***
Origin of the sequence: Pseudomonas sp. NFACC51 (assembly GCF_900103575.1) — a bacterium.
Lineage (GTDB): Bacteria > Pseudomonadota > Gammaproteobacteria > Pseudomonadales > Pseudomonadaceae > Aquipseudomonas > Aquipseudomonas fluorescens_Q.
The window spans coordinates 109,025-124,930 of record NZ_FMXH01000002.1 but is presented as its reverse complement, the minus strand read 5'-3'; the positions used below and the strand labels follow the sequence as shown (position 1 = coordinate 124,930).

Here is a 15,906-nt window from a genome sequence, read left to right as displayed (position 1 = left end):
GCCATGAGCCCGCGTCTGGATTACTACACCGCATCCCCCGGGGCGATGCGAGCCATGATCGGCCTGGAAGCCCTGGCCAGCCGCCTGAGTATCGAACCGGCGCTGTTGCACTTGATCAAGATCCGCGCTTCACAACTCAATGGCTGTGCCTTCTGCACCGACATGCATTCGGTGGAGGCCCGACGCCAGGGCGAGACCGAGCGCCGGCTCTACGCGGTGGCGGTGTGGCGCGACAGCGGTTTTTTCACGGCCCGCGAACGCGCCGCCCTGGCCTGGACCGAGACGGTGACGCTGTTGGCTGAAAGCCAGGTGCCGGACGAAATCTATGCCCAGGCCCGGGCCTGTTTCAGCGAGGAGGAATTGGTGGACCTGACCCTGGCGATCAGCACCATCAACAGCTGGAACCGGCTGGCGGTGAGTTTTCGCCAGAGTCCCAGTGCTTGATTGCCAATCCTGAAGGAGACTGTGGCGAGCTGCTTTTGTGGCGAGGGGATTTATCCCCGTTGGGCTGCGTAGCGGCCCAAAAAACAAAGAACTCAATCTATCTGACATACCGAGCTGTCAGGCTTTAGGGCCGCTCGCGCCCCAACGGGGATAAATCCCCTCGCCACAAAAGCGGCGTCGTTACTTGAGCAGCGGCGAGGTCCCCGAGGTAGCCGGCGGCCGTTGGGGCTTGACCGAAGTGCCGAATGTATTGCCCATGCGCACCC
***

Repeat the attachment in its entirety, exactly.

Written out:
Origin of the sequence: Pseudomonas sp. NFACC51 (assembly GCF_900103575.1) — a bacterium.
Lineage (GTDB): Bacteria > Pseudomonadota > Gammaproteobacteria > Pseudomonadales > Pseudomonadaceae > Aquipseudomonas > Aquipseudomonas fluorescens_Q.
The window spans coordinates 109,025-124,930 of record NZ_FMXH01000002.1 but is presented as its reverse complement, the minus strand read 5'-3'; the positions used below and the strand labels follow the sequence as shown (position 1 = coordinate 124,930).

Here is a 15,906-nt window from a genome sequence, read left to right as displayed (position 1 = left end):
GCCATGAGCCCGCGTCTGGATTACTACACCGCATCCCCCGGGGCGATGCGAGCCATGATCGGCCTGGAAGCCCTGGCCAGCCGCCTGAGTATCGAACCGGCGCTGTTGCACTTGATCAAGATCCGCGCTTCACAACTCAATGGCTGTGCCTTCTGCACCGACATGCATTCGGTGGAGGCCCGACGCCAGGGCGAGACCGAGCGCCGGCTCTACGCGGTGGCGGTGTGGCGCGACAGCGGTTTTTTCACGGCCCGCGAACGCGCCGCCCTGGCCTGGACCGAGACGGTGACGCTGTTGGCTGAAAGCCAGGTGCCGGACGAAATCTATGCCCAGGCCCGGGCCTGTTTCAGCGAGGAGGAATTGGTGGACCTGACCCTGGCGATCAGCACCATCAACAGCTGGAACCGGCTGGCGGTGAGTTTTCGCCAGAGTCCCAGTGCTTGATTGCCAATCCTGAAGGAGACTGTGGCGAGCTGCTTTTGTGGCGAGGGGATTTATCCCCGTTGGGCTGCGTAGCGGCCCAAAAAACAAAGAACTCAATCTATCTGACATACCGAGCTGTCAGGCTTTAGGGCCGCTCGCGCCCCAACGGGGATAAATCCCCTCGCCACAAAAGCGGCGTCGTTACTTGAGCAGCGGCGAGGTCCCCGAGGTAGCCGGCGGCCGTTGGGGCTTGACCGAAGTGCCGAATGTATTGCCCATGCGCACCC